Up to 30%
Of middle-class and upper-middle-class children are malnourished
Source: NFHS 4
The 10-minute tutorial videos give step-by-step guidance for the nutrition of pregnant or lactating mothers and babies, breastfeeding and complementary feeding in the first 1,000 days. The videos are managed by a computer engineering team of IIT-B led by professor Kannan Moudgalya. The videos are available on Health Spoken Tutorial channel on YouTube in English, Marathi, Hindi, Gujarati, Tamil and Konkani languages on 12 different topics about mother and child’s nutrition in the first 1,000 days. The videos will soon be available in 22 languages covering 45 topics. The videos can be downloaded and accessed offline.
“After the success of our spoken tutorials on other projects we wanted to expand into health training, particularly breastfeeding skills due to shortage of trained people on lactation. These videos will enormously empower millions of parents, health workers, doctors, nurses, nutritionists by imparting life-enriching knowledge that can drastically reduce infant mortality. The videos on breastfeeding have received excellent results. We guarantee that these videos are suitable for self learning,” says professor Moudgalya.
The first 1,000 days, i.e., from conception to two years of age, are critical for a baby and correct nutrition can decide the baby’s health by reducing infection, risk of chronic conditions like diabetes and heart diseases, increase immunity, brain health with better memory, concentration, and judgment. Moreover, breast milk reduces the chances of breast and ovarian cancers in mothers.
“Mothers lack support at birth for breastfeeding in the hospital and at home. Right from the stage of pregnancy, mothers need to be trained in correct breastfeeding techniques. If the mother knows skills of breastfeeding before going into delivery, she is empowered. It has to be part of the curriculum of medical and nursing colleges and even undergraduate studies as these are life skills,” says Dr Dalal.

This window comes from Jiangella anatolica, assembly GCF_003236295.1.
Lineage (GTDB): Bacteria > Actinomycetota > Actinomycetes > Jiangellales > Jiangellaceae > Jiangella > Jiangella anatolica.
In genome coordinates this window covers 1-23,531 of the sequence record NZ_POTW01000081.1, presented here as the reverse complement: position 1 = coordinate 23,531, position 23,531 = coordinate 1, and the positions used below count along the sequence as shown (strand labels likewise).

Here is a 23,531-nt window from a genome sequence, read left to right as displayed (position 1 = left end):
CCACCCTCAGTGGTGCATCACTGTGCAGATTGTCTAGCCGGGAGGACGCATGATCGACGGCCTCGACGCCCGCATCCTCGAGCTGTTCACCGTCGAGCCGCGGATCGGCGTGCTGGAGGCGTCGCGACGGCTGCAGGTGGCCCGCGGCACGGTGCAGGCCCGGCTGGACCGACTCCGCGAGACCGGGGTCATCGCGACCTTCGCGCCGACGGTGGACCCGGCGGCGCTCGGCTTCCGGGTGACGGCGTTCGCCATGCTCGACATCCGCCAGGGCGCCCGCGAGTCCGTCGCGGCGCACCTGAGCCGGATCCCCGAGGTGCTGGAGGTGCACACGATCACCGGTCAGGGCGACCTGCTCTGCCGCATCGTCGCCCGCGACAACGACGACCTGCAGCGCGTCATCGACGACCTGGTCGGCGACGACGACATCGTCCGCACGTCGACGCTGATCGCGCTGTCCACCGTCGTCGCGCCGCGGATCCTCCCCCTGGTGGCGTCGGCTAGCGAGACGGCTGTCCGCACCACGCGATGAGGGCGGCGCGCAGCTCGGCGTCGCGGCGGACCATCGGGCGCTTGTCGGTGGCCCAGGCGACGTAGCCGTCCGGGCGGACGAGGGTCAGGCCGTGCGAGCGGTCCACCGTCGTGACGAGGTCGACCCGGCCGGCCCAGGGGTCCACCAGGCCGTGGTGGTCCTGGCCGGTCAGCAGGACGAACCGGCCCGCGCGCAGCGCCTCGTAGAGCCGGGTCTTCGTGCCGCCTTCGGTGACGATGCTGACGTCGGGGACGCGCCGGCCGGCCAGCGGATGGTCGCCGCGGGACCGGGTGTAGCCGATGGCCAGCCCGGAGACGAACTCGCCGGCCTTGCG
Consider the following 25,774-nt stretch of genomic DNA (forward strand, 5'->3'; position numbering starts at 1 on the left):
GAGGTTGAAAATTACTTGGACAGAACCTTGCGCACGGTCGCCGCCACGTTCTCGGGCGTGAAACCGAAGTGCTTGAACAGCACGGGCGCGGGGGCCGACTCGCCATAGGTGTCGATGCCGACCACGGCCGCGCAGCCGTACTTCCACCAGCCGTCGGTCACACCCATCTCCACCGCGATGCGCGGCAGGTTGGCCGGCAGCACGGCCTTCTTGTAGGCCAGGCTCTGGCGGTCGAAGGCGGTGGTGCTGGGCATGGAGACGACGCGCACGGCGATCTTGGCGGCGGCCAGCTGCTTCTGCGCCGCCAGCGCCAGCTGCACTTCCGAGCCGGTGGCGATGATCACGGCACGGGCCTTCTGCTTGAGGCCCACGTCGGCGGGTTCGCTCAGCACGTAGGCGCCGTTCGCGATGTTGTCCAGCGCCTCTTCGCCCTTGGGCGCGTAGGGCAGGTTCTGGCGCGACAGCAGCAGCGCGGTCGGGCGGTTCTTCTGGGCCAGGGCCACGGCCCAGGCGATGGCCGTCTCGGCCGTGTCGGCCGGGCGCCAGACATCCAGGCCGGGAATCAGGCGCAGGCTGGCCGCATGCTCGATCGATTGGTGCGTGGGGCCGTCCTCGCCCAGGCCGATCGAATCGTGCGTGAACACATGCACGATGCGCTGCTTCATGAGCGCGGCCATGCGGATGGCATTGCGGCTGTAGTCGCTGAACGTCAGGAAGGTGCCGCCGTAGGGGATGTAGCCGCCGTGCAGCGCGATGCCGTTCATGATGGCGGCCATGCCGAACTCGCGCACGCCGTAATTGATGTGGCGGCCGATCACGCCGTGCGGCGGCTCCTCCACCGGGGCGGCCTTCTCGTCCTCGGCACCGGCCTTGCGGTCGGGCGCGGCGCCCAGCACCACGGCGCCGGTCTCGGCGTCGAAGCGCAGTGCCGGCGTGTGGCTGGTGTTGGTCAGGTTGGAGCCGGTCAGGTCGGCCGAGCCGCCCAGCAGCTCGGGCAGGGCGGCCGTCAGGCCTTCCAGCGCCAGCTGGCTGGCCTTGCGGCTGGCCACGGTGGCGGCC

India has 1 crore severely malnourished children under the age of five. Lack of knowledge on nutrition is the major reason for malnutrition, which results in infant mortality and has an adverse economic impact, reveals NFHS 4. Poor nutrition leads to loss of IQ by several points, thereby drastically reducing a person’s intelligence. Malnutrition consequences are cyclic in nature; a stunted girl child at two years will give birth to low weight baby and takes two-three generations to combat stunting in future generations. If not tackled within this period the damage is irreversible. Maternal health experts Governance Now spoke to said that focused attention on maternal care (pre and post delivery) and child care with exclusive breastfeeding for the first six months and appropriate complementary feeding subsequently alone will bring down the severity of malnutrition.